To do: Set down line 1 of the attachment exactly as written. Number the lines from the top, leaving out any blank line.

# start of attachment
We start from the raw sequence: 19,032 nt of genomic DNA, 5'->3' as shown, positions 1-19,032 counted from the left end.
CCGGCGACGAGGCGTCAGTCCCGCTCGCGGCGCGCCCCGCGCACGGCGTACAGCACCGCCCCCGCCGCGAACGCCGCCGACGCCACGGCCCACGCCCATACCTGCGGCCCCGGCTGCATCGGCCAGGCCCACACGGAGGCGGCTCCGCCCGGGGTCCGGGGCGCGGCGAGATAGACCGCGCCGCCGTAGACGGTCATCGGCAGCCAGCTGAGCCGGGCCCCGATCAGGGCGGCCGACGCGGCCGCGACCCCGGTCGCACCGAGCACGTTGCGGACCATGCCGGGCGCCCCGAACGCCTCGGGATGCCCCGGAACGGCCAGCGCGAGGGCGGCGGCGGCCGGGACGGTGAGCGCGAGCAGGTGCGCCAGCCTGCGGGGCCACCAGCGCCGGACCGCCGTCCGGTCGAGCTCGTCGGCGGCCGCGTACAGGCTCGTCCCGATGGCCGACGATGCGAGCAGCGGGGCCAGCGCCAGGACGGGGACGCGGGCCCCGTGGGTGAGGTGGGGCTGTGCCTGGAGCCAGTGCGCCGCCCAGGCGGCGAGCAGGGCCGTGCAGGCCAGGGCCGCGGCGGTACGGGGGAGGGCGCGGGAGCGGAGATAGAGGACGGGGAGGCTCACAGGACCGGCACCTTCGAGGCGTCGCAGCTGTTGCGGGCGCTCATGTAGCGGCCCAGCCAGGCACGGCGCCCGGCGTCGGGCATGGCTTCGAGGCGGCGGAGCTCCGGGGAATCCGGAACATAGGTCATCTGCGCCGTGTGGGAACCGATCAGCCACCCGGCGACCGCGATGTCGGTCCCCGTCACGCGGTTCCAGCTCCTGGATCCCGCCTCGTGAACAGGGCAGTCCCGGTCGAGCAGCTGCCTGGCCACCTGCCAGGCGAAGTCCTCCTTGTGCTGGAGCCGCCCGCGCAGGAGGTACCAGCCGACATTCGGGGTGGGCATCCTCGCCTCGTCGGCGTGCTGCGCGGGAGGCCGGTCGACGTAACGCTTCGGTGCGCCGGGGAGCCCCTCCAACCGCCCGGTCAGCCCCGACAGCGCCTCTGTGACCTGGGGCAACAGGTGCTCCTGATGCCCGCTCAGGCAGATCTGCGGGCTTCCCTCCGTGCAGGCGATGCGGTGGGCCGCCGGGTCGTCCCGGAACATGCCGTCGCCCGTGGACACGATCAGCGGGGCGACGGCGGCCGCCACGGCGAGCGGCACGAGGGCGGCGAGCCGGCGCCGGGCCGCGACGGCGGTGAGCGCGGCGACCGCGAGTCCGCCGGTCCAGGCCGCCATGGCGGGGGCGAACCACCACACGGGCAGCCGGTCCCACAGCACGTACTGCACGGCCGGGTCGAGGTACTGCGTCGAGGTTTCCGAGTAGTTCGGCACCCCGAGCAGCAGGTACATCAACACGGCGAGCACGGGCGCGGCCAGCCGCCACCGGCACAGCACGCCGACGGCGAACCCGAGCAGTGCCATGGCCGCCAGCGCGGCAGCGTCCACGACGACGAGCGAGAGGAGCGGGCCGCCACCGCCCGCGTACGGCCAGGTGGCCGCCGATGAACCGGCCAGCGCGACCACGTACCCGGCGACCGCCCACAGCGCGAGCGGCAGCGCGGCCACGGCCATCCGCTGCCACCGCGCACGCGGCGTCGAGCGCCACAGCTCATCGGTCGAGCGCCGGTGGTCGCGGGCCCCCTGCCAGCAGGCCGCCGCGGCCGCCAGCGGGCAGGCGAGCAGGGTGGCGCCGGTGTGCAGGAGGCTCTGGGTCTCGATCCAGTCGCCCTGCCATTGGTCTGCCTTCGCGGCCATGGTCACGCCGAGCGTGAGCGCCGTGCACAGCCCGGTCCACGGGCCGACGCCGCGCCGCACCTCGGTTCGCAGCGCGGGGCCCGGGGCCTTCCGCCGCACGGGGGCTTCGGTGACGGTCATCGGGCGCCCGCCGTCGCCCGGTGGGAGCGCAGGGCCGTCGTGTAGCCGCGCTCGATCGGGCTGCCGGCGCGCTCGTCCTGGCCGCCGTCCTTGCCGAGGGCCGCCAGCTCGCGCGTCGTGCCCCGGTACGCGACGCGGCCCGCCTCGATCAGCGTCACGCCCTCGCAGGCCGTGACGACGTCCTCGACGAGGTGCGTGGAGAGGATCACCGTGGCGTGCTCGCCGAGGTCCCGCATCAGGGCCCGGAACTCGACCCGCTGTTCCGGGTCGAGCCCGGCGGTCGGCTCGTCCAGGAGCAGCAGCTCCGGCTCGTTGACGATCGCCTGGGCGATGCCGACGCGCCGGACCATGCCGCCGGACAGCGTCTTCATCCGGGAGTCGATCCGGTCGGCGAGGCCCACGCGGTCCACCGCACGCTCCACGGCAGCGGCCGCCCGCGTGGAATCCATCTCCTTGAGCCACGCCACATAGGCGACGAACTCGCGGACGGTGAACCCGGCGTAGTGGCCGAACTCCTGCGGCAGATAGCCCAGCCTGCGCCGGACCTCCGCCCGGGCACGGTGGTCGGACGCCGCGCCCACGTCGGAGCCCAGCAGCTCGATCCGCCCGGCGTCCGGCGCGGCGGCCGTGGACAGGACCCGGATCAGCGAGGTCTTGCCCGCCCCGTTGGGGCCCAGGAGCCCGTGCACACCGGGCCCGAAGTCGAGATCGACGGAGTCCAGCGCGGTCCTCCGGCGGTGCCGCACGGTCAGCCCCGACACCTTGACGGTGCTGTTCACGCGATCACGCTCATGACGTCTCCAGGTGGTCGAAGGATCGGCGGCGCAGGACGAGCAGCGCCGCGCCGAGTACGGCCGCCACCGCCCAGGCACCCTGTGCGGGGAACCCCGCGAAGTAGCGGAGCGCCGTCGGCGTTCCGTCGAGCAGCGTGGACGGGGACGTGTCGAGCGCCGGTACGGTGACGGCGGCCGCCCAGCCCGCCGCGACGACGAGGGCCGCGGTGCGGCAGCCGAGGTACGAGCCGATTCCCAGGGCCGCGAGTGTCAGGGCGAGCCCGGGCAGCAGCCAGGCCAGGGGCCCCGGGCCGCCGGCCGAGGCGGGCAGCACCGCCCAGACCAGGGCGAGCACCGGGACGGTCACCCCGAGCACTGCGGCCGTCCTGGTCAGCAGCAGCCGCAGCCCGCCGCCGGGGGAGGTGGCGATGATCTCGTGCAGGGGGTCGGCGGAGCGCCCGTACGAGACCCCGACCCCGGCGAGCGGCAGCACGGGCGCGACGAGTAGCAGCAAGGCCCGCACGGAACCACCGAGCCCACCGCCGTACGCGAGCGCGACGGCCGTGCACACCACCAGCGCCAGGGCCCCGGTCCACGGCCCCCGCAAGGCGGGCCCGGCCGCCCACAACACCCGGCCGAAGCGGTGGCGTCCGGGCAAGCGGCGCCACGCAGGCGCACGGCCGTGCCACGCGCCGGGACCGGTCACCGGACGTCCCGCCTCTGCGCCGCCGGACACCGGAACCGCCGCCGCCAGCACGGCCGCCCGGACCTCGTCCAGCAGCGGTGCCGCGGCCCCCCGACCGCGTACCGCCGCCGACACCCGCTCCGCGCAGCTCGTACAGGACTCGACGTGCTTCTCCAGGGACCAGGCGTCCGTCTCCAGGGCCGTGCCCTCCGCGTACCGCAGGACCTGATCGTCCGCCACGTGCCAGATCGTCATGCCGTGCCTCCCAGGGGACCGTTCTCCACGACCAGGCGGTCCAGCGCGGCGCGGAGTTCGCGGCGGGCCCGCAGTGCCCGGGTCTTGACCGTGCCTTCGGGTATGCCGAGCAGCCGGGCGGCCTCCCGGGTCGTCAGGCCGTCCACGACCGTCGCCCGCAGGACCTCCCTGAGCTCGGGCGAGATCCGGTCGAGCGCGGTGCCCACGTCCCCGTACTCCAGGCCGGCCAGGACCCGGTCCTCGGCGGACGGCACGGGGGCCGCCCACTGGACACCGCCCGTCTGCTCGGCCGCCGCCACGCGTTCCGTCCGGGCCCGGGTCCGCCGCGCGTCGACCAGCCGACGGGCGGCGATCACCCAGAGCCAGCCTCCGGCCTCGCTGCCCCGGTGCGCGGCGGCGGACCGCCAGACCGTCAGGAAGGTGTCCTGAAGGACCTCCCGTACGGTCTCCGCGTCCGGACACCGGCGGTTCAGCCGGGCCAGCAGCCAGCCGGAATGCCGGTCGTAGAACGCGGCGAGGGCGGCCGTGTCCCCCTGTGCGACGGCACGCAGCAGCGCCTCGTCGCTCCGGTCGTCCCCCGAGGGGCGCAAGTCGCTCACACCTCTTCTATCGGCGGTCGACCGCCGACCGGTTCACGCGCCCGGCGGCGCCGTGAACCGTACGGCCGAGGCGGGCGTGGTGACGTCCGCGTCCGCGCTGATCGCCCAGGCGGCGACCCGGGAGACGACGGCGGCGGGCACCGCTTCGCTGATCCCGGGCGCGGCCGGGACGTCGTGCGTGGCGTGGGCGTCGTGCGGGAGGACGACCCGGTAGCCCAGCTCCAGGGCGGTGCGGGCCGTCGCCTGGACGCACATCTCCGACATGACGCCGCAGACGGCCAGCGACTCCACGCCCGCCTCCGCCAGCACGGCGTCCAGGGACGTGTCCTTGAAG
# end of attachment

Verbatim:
We start from the raw sequence: 19,032 nt of genomic DNA, 5'->3' as shown, positions 1-19,032 counted from the left end.